MDF, short for ‘medium density fibreboard’, is a cheaper alternative to wood. MDF is made of wood fibres that have been combined with resin to form a fibreboard. The main surface of MDF is smooth, but the edges, which when cut expose the fibres, can be rough. It’s not difficult painting MDF, but you do need to sand between each stage to keep the edges smooth. Using an MDF primer will help achieve a great finish, as the primer stops the MDF from absorbing the paint.
Why Use MDF?
MDF (Medium Density Fiberboard) is an engineered wood that combines wax and wood fibres. Under high heat and pressure, the wax and fibres are pressed together to form MDF.
There are several benefits of using MDF, such as its smooth surface, lack of visible grain and relatively low cost.
However, as you’ll learn below, MDF is not always a great fit. For example, one major drawback is that MDF doesn’t mix well with liquids or moisture. I.e. When MDF gets wet, it will expand significantly, so, it’s best to avoid using MDF in kitchens and bathrooms or any other high humidity areas.
The table below provides more detail on the pros & cons of using MDF in your DIY projects:
Pros And Cons Of Using MDF
|Fine wood fibres give MDF a very smooth surface which is easy to paint||MDF can be hazardous when not treated properly or when cut open|
|There is no visible grain in MDF. This makes MDF great for building furniture when you don’t want to deal with pattern matching||When exposed to water, MDF can permanently change shape. Water damage risk can be mitigated by preparing the surface using an MDF primer and appropriate paint.|
|MDF is cheaper and denser than other options such as plywood||MDF is considered a ‘cheap’ and unattractive wood by many, especially when left unpainted|
What Primer Should I Use On MDF?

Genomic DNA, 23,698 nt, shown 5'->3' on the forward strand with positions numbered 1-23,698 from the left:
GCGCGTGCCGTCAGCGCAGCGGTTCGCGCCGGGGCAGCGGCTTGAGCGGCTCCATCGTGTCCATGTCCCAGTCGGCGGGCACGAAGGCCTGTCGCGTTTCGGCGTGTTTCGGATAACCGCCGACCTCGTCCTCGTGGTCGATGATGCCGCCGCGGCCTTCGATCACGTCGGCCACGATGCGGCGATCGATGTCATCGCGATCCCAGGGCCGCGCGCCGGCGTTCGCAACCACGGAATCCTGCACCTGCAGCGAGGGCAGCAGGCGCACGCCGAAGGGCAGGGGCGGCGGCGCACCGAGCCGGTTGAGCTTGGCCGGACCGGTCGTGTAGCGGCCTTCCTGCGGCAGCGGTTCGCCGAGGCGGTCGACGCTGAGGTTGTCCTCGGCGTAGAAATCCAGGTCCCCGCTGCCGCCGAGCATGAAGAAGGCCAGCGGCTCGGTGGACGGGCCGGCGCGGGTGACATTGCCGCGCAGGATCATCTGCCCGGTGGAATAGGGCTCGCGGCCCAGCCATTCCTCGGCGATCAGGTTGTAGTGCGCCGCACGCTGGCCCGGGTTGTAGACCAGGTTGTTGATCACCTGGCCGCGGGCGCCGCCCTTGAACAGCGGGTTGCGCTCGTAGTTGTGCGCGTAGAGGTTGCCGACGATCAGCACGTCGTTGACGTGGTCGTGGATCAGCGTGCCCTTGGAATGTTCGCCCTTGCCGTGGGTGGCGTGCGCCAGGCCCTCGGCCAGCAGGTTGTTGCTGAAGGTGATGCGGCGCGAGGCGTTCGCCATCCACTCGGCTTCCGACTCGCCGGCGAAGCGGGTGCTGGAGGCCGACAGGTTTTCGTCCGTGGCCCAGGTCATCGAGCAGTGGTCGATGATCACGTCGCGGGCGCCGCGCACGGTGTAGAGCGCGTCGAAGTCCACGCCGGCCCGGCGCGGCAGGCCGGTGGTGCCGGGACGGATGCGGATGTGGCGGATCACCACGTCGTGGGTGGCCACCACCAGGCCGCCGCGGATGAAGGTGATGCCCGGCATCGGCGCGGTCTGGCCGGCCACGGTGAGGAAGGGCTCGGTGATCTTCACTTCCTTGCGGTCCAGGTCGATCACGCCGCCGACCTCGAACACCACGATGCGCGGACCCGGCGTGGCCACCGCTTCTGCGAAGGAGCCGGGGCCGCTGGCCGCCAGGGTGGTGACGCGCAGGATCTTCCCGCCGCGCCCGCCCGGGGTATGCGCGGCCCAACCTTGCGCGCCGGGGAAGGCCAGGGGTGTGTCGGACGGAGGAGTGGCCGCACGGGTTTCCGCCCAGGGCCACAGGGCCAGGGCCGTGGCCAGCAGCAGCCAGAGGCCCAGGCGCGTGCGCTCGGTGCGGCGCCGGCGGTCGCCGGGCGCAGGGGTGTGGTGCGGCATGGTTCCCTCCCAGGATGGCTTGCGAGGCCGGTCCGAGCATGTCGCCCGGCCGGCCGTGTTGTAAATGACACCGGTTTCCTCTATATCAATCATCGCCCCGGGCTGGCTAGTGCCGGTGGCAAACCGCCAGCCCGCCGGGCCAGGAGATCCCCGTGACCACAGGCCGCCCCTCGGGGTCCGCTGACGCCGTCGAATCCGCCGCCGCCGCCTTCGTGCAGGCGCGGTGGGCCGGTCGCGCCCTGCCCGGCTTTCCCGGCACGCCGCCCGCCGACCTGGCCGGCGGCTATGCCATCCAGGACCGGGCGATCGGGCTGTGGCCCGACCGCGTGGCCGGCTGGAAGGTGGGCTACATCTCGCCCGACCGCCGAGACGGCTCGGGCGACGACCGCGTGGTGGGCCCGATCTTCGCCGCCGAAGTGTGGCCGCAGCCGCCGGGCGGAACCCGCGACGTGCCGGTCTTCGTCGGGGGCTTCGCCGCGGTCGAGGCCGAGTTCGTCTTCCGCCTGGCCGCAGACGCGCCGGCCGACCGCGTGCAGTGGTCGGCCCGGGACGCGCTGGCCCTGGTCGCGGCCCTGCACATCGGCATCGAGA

The MDF manufacturing process uses chemicals and adhesives that can react badly with the wrong primer. Therefore, you need to use a primer that is suitable for MDF, as this will prevent the MDF from breaking down. Poor primer choice can result in the finishing paint peeling off and looking a mess!
Never use a latex primer on MDF, as it will cause the MDF to expand and affects the texture of the material. You’ll get the same issues from using water-based primers, so make sure you avoid these types of primers at all costs. You also need to be careful with so-called ‘multi-purpose primers’.
So, what is the best primer to use on MDF? We highly recommend a solvent-based primer, ideally one that is specifically sold as an ‘MDF Primer’.
What Paint Should I Use For MDF?
As you now know, MDF and water don’t play well together. I.e. water causes the fibres of the board to rise which is hard to remedy.
In theory, painting properly primed MDF with water-based paint shouldn’t cause any damage. However, in practice, you run the risk of severely damaging your MDF.
Therefore, Oil-based paints are a much better option when you paint MDF. Beware though, oil-based paints have a much stronger odour than water-based paints. When using oil-based paints, we recommend opening your doors and windows for at least 7 hours after you’ve finished your paint job.
Latex and acrylic paints are also good options for MDF painting projects. If you’re a beginner, you’ll probably find these paints easier to use than oil-based paints. For example, you can thin latex and acrylic paints by using water, as opposed to oil-based paint, that needs paint thinner.